This article was written by Bill Johnson
On October 27, 2005, less than four weeks after his final appearance of the 2005 baseball season, St. Louis Cardinal pitcher Cal Eldred announced his retirement. The disclosure was somewhat surprising in that Eldred was coming off a season in which he posted a 2.19 earned run average (ERA) over thirty-seven innings. His workload, without question, was far lighter than in his prime seasons during the 1990s, but he had shown that, in some situations, he could still perform effectively at the highest level of the baseball pyramid. Eldred’s body, primarily his pitching elbow but followed closely by the other parts, finally forced the hurler to walk away from a game at which he excelled.
Calvin John Eldred was born on November 24, 1967, in Cedar Rapids, Iowa. He grew up, one of six children, in a community approximately fifteen miles west of that city, in Urbana, and in the midst of an area with an extraordinarily rich baseball tradition. His father, Chuck, worked for the Shellsburg Cable Company and for Farmers’ Mutual Telephone, and his mother, Charlotte, stayed home to raise the family. Nearby Vinton had been home to Bing Miller, a member of Connie Mack’s dynastic Athletics of the late 1920s and early 1930s, while just a bit further to the south lies the hamlet of Norway – itself having produced four major leaguers, including Hal Trosky and his son, Bruce Kimm, and Mike Boddicker – and whose legendary high school program was at a zenith during Eldred’s high school years.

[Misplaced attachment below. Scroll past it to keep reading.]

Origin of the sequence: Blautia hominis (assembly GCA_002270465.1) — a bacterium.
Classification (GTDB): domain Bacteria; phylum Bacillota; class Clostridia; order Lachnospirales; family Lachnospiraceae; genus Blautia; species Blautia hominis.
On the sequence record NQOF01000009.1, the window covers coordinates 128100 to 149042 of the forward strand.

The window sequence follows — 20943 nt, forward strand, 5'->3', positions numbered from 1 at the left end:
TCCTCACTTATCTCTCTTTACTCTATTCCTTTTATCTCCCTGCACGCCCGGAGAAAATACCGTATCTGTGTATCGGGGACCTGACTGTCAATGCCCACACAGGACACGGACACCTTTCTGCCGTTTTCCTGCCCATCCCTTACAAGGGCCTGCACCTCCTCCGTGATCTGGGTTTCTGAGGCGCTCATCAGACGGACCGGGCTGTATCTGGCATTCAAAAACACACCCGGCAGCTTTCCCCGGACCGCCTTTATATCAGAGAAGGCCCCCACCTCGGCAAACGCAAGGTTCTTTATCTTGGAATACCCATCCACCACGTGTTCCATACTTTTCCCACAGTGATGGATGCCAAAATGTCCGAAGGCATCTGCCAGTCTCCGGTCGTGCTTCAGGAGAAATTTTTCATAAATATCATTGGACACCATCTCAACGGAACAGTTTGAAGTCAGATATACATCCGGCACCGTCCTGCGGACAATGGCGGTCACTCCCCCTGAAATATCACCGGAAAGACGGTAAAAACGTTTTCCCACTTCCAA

Cal’s high school career was itself a testament to excellence. On the basketball court, the 6’4” athlete averaged twenty-seven points and fourteen rebounds per game during his senior season, and was twice named to the all-state squad during his four years. On the baseball diamond, however, he was even more accomplished. As a pitcher he posted a career 51-13 win-loss record, 635 strikeouts, and a 1.58 ERA over 365 innings. He also batted .445 and stole ninety bases. As with basketball, he was twice all-state in baseball, and after a senior campaign in which he won eleven games and logged a 0.88 ERA, he was selected as a high school All-American (third team). At the end of his final season, the New York Mets drafted him in the 26th round of the 1986 June amateur draft.